• The sexual assaults in Mr Li’s car and flat, whilst he was acting as host under the guardianship arrangement agreed with A’s parents, flowed directly from acts of control and manipulation by Mr Li at CSM and the teacher-pupil setting.
    • The sexual assaults at the flat and in the car were an escalation of the course of conduct of sexual abuse that began at CSM and in the teacher-pupil setting.

Practice points

  1. Whilst egregious and unexplained delays may result in a claimant being unable to proceed with the claim (e.g. RE v GE), the fact that not every period of delay can be excused is unlikely, by itself, to cause the court to reject an application to disapply the limitation period. AB is an example of the courts recognising that people who have been abused may not initially recognise that they have been abused, and that they may be justified in waiting until other people come forward to come forward with their own complaint.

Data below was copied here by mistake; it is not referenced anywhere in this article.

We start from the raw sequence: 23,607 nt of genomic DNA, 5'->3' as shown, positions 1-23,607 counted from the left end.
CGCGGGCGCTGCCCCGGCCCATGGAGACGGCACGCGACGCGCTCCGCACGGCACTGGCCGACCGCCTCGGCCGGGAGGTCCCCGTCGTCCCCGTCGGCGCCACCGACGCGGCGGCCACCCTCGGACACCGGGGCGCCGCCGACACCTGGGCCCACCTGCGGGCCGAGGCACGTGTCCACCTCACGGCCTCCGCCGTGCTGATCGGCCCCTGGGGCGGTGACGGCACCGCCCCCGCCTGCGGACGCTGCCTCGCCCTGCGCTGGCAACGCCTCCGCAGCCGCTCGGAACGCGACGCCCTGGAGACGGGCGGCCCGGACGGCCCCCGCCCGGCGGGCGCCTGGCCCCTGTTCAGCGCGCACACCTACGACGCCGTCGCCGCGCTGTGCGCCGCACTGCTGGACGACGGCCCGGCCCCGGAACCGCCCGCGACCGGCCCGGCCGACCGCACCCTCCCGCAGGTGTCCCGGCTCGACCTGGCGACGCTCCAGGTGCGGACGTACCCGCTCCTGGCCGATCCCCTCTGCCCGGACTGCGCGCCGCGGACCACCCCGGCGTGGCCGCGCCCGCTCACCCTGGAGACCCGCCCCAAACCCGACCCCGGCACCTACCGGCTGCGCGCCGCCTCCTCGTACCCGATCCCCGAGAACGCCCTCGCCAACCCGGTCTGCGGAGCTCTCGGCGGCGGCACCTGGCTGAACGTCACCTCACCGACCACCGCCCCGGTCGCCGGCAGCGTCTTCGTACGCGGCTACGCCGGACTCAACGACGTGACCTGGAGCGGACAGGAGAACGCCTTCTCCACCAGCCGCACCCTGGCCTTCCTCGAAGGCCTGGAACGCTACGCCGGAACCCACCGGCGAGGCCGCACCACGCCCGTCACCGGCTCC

2. The presence or absence of real prejudice to a defendant remains key. Prejudice has to be examined in each case, and against the issues arising in each case.  It is not be enough for a defendant merely to assert prejudice (FZO).
  3. Following SKX and Arnes, the focus is likely to turn away from arguments of non-delegable duty of care, and back to whether a particular defendant organisation is vicariously liable for the abuse, remembering that more than one organisation may be vicariously liable. Allegations of negligent monitoring may be raised where the evidence supports that approach.
  4. As to whether an organisation is vicariously liable, two limbs have to be considered: (i) was the relationship between tortfeasor and defendant organisation one capable of giving rise to vicarious liability; (ii) was the abuse sufficiently closely connected to that relationship so as to make the defendant liable? (The Christian Brothers case).